I really wasn't getting the eagle and wolf motifs at first, but all the notes about this show say that Dundas was influenced by the Palio of Siena, which is a centuries-old horse race in which the wards of the city of Siena are each represented by a horse & rider. Each of the wards is named for an animal (some real, some mythical) and Aquila ("eagle") and Lupa ("wolf") are two of them, and their colors and symbols make up a big part of the pageantry of this famous event & festival.
Too bad Dundas couldn't see his way clear to make it as colorful as the original.
How fantastic is that? I want to go there!
So the Palio thing explains some of the other motifs, too.
Which is good, because at first I thought, Oh, great, yet another designer-embellished t-shirt. (This item seems to be de rigeur these days -- little cutesy t-shirts from expensive designer labels. I guess they serve the function of being "accessible" items for the various lines, price-point-wise. So sure, they're usually cheaper than say, a dress from any given designer, but in my opinion it takes some damned nerve to charge 500+ bucks for some damned silkscreened & be-dazzled t-shirt, no matter how many famous fashion designers rubbed their little paws all over it. Harumph.)
The collection was not entirely devoid of color
Speaking of over-the-knee boots -- yowza. Even a skeptic has to admit those are pretty yummy.
But don't get too excited. And the best prints?
Black & white. Lower-case woo, lower-case hoo. Although I really, really do dig that dress -- I love the simple shape and the great pattern, and the placement of the pattern is fantastic -- see how it creates such a great body shape?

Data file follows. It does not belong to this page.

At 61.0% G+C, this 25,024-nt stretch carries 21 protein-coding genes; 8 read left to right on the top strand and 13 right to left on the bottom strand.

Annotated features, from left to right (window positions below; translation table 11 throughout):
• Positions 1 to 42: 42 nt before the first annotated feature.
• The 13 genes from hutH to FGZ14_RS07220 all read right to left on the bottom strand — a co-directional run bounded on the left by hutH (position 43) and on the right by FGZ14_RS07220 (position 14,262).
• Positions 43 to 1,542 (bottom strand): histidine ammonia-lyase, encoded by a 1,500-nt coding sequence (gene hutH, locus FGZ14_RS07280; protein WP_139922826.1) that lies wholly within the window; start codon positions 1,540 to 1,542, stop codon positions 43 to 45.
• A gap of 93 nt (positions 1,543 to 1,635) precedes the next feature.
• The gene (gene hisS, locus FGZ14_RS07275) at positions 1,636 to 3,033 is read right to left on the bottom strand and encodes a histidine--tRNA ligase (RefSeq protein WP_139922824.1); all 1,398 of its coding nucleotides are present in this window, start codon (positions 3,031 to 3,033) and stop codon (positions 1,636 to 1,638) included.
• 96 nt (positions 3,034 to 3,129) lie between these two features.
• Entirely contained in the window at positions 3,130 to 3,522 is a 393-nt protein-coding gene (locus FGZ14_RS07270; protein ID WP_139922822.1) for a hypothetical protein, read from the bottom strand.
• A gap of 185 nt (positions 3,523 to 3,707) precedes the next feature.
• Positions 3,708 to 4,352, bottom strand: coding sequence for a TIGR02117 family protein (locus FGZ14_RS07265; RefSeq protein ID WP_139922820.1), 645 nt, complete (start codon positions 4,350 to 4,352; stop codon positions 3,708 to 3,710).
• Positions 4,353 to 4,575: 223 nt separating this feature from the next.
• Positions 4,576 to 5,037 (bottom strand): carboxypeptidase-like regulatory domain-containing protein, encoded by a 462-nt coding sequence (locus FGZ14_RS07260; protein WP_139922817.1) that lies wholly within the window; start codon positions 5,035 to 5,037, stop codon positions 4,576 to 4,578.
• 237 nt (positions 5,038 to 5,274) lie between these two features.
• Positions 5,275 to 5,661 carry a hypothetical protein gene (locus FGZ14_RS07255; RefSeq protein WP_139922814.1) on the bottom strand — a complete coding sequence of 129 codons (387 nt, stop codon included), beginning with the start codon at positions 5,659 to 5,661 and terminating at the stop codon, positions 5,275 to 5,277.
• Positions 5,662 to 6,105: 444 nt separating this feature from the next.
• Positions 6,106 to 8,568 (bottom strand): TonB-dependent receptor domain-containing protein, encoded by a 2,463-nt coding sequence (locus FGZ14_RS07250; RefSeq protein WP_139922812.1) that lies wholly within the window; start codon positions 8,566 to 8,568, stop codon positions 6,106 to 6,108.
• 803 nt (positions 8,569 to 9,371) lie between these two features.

But this was a Fall/Winter collection, after all. Maybe, I thought, Dundas got a little more exuberant for Resort, typically a good season for color & sartorial whoop-de-doo.
Um, not so much.
This is another really amazing pattern. Nicole Phelps on Style.com's review of the collection said what I thought when I saw it -- in those tones on that fabric, it looks a bit H.R. Giger-esque (he's the guy who designed the alien for the "Alien" movies). It's beautiful slightly weird & hypnotic and a little unnerving, but good googly-moogly, do I hate that bandage bodice with the keyhole. It robs the garment of all its potential elegance.
Again I shake my fist at the sky and curse Christophe Decarnin.
This is a nice enough dress. Actually, no, this dress is lovely. I think this dress, given correct sizing, would be extremely wearable and flattering on many different sorts of women -- thumbs up for this one. And I do love a good white dress.
Oh, goodie! Here comes some print!
Oooh, and some more!
I really love this dress -- this is a classic item that you could wear for yeeeeears. (And you'd better -- Pucci is dayum'd expensive.)